6. I think Portland, ME, as small as it is, is closely tied to the fat traffic markets of Boston and NYC, so carriers like JetBlue, which is focused on NYC and (to a lesser extent) Boston, can *profitably* connect those markets. Independence Air was a great product for the consumer but a terrible business plan. They simply could not get enough butts to fill their seats *profitably*. You can only go so long losing money on $49 and $59 one-way fares. I flew them a lot, and was suprised at how long they kept loss-leader fares, especially on their high-cost 50-seat regional jets (which there were scrambling to replace with more efficient 120-seat Airbus jets - but those aren't suited for small markets like GSP, Columbia, Charleston, etc.). I feel that smaller Southern cities, with a few exceptions, shouldn't hold their breath for low-fare airlines. With the current fuel cost and revenue environment, even Southwest is shying away from their traditional secondary markets and airports towards larger-market routes which have fatter revenue and market share potentials. Some places like Myrtle Beach may be able to attract some low-cost airlines if they are tourist-oriented or have some other compelling market (MYR already does have Spirit Airlines and AirTran for discount fares). Atlanta, Charlotte, and Raleigh can still pull in from a wide passenger catchement area to fill their existing stable of low-fare seats, such that the Greenvilles, Columbias, etc. will probably continue to focus on the higher-value business market with higher fares. The silver lining is that with increasing economic development, especially foreign investment, even small Southern airports will probably experience at least modest growth in their airline connections, if only on "legacy" airlines to traditional hubs.
  7. Great to hear you had a good time in Chicago. I was actually raised in Skokie. Did you actually take the Metra (commuter rail), where the nearest stations are in adjacent Evanston or Morton Grove, or the CTA "El" (elevated) train (from Skokie it's the Yellow Line on Dempster Street - about a mile from my parents' house). If you had to move, I suppose I should be happy it's my hometown!
  8. As a native Chicagoan I'm also happy to see . As a transplanted Midlander (is that the term?) it's also good to see this flight is targeted towards burgeoning foreign investment in SC and the Midlands in particular. I would imagine this "Shanghai connection timing" is at least partially due to the Haier (Chinese appliance manufacturer) plant in Camden. This is probably common at a lot of "foreign branch plant" cities across the Sunbelt. I'm sure, for example, that one of the US Airways flights from Greenville-Spartanburg to Charlotte is specfically timed to connect with the Lufthansa (US Airways alliance partner) flight to Munich (BMW's headquarters).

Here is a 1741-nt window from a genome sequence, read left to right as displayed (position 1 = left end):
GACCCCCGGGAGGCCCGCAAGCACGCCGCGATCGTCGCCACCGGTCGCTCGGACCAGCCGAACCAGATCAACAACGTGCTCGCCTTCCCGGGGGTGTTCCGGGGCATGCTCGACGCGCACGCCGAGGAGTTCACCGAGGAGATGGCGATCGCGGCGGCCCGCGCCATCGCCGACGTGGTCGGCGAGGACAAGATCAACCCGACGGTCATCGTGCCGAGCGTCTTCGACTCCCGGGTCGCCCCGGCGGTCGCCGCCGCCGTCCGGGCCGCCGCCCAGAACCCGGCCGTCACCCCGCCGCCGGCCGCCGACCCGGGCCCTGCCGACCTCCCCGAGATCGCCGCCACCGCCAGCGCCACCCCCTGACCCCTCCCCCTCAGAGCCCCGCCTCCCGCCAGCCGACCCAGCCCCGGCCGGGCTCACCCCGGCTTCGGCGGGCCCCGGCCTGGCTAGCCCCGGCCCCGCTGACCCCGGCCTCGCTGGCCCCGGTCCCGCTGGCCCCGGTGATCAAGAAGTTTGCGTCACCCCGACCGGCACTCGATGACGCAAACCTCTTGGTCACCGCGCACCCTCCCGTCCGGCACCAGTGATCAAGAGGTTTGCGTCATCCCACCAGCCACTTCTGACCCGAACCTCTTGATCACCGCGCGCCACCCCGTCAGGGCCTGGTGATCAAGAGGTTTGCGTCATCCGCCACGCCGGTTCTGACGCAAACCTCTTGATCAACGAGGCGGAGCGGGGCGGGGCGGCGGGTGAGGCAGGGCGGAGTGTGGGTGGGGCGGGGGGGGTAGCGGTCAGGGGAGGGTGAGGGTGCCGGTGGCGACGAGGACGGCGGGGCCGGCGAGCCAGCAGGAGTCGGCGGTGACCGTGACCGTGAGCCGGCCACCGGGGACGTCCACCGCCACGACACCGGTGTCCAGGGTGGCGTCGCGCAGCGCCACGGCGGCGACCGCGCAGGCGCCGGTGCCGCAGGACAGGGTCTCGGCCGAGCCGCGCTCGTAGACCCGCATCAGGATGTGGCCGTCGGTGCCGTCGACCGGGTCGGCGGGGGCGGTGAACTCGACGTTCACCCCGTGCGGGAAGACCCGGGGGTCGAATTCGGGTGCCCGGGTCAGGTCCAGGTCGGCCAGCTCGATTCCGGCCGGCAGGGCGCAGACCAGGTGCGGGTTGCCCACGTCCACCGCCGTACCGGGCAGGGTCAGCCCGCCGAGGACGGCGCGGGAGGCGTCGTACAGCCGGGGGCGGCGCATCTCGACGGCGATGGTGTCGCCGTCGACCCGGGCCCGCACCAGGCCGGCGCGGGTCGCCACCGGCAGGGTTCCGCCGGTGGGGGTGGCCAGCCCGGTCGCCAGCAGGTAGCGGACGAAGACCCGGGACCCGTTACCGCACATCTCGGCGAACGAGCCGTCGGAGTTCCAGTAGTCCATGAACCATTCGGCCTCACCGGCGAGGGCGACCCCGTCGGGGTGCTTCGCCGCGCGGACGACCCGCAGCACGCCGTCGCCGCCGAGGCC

9. Hi again to all - just wanted to say thanks for all the nice comments. We have indeed decided to live in NE Richland, and we're very happy to be moving to the Columbia area. Now we can talk about all the other great things to see/do in the Midlands - but that will be other topics, of course.
  10. Yeah - that was my impression of what Forest Acres would be like - mature, established, pleasant, but not a lot of young couples or young families. Even if we live further up in NE Richland, it would be nice to go around Forest Acres once in a while with the more urban Richland Mall and other interesting retail emerging around there. Like I said, I'm very fond of "border 'burbs" (as my brother calls them) because many of them are becoming interesting urban areas. Where I grew up near Chicago is also changing - there are 20-story condo buildings going up about 2 miles from my parents' house. Just by looking at a map, it seems the Trenholm/Forest Drive area could be a nice near-urban commercial node. Likewise for Shandon and beyound - it seems Garners Ferry is an up-and-coming commercial area - the photos I saw for the (Shoppes at) Woodhill looked good. I'm also aware of the Village At Sandhill and it's proximity to Lake Carolina. In fact, after my wife and I drove around Lake Carolina, we drove over to the Village at Sandhill (should we abbreviate it VAS, VASH, [email protected]?) and shopped a little at the World Market there (short of having a Trader Joe's in Columbia, this is the next best thing, but I know there are local/regional places like Maggies' Market in Lake Carolina and Rosewood and EarthFare closer to the city). Unfortunately, I don't like the typical car-oriented strip development on the edges of the Village, which is what's opened up so far, but I am looking forward to the true "town center" core opening up soon. We'll have to wait and see how the complete execution plays out. I'm glad Mr. Kahn stuck to his guns and is doing a project like this in a smaller, more conservative market. It can't beat authentic, organic urban development, but for suburbia it's definitely more humane than dense big-box development around an enclosed mall. Up here in the DC area, the "town center" concept is all the rage - people seem to like developments like Reston Town Center (the granddaddy of the concept), Fairfax Corner (I was actually there yesterday), and the Rio up around Gaithersburg, MD. Columbiana Centre is very nice and all, but I was actually quite shocked to see the level of traffic around Harbison on a normal weekend (it's obvious I would have to avoid the area around Christmastime like the plague) - it was more akin to our Tysons Corner or Schaumburg/Woodfield outside Chicago than the newer town center developments. Well, regardless of what happens, I'll be coming back to here to find out more about neat, urban things in and around Columbia.